While we’ve figured out ways to capture light and heat from the sun, solar technology is still far from perfected. Photovoltaic cells and solar-thermal systems are a good start, but researchers at MIT are working on a whole new way to not only capture energy from the sun, but to store it indefinitely. Called thermo-chemical solar energy, this new process uses a molecular structure reconfiguration to capture energy from the sun, potentially storing it forever.

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Talk about killing two birds with one stone – MIT’s new research stands to collect energy from the sun while efficiently storing it for future use. The idea for chemically storing the sun’s energy first came up in 1970’s, however they couldn’t figure out which chemical to use. It wasn’t until 1996 that the perfect chemical – fulvalene diruthenium – came along, however it contains the rare element ruthenium, which is prohibitively expensive.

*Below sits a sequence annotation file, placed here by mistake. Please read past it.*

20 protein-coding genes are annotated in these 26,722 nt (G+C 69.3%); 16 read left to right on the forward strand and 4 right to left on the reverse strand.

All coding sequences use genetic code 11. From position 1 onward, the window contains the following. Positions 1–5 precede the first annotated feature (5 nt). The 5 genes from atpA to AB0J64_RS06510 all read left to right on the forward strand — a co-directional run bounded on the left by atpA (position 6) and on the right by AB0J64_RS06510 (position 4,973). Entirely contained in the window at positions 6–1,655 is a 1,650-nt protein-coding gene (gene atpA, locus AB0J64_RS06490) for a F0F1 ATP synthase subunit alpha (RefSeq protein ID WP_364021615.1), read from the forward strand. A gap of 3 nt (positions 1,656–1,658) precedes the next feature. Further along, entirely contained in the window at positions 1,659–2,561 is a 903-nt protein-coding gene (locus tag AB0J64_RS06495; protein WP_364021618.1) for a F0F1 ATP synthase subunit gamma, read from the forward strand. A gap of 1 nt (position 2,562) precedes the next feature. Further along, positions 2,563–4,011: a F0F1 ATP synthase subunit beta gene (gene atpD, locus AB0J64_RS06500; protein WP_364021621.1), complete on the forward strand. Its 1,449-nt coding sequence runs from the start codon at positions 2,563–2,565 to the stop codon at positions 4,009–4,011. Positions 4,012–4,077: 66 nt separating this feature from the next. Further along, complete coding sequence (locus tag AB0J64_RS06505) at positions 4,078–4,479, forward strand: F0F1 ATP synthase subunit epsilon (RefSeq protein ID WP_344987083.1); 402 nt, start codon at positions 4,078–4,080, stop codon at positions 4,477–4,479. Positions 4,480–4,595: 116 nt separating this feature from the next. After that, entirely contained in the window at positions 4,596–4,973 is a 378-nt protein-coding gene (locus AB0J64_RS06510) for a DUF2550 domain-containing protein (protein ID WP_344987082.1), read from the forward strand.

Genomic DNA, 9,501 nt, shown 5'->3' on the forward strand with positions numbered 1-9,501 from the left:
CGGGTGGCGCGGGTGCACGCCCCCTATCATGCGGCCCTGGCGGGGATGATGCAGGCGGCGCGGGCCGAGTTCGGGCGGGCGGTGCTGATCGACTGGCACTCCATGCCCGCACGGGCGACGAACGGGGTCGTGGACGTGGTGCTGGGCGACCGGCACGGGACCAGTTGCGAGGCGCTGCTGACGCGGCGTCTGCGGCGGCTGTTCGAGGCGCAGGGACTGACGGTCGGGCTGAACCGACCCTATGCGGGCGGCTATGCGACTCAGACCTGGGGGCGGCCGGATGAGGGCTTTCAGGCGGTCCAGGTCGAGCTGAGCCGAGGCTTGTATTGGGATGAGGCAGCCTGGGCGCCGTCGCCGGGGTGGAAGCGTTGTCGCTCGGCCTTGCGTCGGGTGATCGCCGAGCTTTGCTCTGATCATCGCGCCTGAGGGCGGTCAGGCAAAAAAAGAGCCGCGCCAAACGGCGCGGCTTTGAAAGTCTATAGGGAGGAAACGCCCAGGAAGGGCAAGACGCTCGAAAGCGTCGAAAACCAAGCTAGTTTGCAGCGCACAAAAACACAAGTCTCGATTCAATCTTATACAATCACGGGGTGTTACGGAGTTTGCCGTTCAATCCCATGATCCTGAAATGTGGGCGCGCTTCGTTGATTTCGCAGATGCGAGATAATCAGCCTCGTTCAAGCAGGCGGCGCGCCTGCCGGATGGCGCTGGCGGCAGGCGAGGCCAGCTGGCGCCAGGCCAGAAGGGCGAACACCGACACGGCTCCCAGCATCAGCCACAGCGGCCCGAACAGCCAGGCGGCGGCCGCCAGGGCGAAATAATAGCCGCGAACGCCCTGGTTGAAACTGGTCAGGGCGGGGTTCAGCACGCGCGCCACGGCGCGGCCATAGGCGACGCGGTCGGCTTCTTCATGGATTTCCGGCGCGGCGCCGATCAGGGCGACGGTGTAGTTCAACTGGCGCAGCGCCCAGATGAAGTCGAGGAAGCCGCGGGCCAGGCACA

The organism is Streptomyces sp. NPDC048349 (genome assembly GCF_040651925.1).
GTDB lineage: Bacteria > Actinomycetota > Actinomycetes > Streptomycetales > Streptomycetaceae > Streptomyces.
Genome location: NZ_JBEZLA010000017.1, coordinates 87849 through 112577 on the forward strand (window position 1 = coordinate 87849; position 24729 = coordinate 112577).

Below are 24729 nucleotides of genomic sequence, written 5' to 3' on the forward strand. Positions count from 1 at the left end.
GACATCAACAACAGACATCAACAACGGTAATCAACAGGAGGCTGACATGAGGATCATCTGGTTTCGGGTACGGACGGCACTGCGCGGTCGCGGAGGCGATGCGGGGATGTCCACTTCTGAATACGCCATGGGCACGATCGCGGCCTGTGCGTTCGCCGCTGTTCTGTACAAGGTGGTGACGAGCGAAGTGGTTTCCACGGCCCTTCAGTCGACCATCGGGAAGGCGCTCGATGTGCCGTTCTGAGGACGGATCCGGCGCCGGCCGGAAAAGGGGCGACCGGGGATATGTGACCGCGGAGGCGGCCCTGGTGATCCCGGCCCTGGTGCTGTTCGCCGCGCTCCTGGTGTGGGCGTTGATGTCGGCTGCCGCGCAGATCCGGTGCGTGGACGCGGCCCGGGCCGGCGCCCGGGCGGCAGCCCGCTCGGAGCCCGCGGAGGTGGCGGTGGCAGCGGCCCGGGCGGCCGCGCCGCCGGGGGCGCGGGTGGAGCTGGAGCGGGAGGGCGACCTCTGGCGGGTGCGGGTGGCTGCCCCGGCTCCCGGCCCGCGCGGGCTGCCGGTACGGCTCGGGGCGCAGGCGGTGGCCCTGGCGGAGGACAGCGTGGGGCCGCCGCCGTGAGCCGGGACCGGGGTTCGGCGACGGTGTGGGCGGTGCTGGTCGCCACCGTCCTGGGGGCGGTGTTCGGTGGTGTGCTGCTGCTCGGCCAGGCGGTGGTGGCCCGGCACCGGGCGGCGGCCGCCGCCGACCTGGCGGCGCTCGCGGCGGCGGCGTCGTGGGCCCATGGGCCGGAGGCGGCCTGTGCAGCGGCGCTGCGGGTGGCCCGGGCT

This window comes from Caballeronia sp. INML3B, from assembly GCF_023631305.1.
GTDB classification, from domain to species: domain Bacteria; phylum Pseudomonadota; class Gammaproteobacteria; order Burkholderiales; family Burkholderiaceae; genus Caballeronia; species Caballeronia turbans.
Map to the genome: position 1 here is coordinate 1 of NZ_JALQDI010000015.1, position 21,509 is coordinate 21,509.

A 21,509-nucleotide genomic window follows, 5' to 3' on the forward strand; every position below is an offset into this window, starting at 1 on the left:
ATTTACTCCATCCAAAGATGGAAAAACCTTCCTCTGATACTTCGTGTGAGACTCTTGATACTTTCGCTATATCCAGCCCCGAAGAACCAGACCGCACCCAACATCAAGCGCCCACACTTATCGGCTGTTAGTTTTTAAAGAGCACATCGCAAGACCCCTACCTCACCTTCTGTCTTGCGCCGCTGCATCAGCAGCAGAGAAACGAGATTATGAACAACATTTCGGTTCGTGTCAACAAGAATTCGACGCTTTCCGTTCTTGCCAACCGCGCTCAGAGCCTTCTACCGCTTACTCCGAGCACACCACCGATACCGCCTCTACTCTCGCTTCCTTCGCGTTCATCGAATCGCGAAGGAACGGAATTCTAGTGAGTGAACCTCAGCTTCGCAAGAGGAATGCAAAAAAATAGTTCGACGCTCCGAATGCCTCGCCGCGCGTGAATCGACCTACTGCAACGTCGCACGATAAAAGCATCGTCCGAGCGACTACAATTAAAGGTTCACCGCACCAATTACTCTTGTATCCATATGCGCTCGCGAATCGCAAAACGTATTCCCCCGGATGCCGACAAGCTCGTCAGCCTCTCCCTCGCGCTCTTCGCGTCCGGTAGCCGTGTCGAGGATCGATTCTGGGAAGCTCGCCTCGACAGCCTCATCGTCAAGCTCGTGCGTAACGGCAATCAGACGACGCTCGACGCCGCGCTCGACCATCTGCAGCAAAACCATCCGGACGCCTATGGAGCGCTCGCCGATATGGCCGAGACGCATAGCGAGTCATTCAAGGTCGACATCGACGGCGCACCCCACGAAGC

The team at MIT has managed to isolate and map out the molecular restructuring process that fulvalene diruthenium undergoes when absorbing heat from the sun. Now that they know its trick, they have set out on a chemical tour to try to find another chemical capable of the same action. The process they are looking for is two-step – first the molecule transforms from its resting state into a semi-stable state, and then secondly, into a totally stable “rechargeable heat battery.” The chemicals are believed to be able to absorb heat from any source, so if MIT finds their missing link this could be a huge breakthrough in energy storage.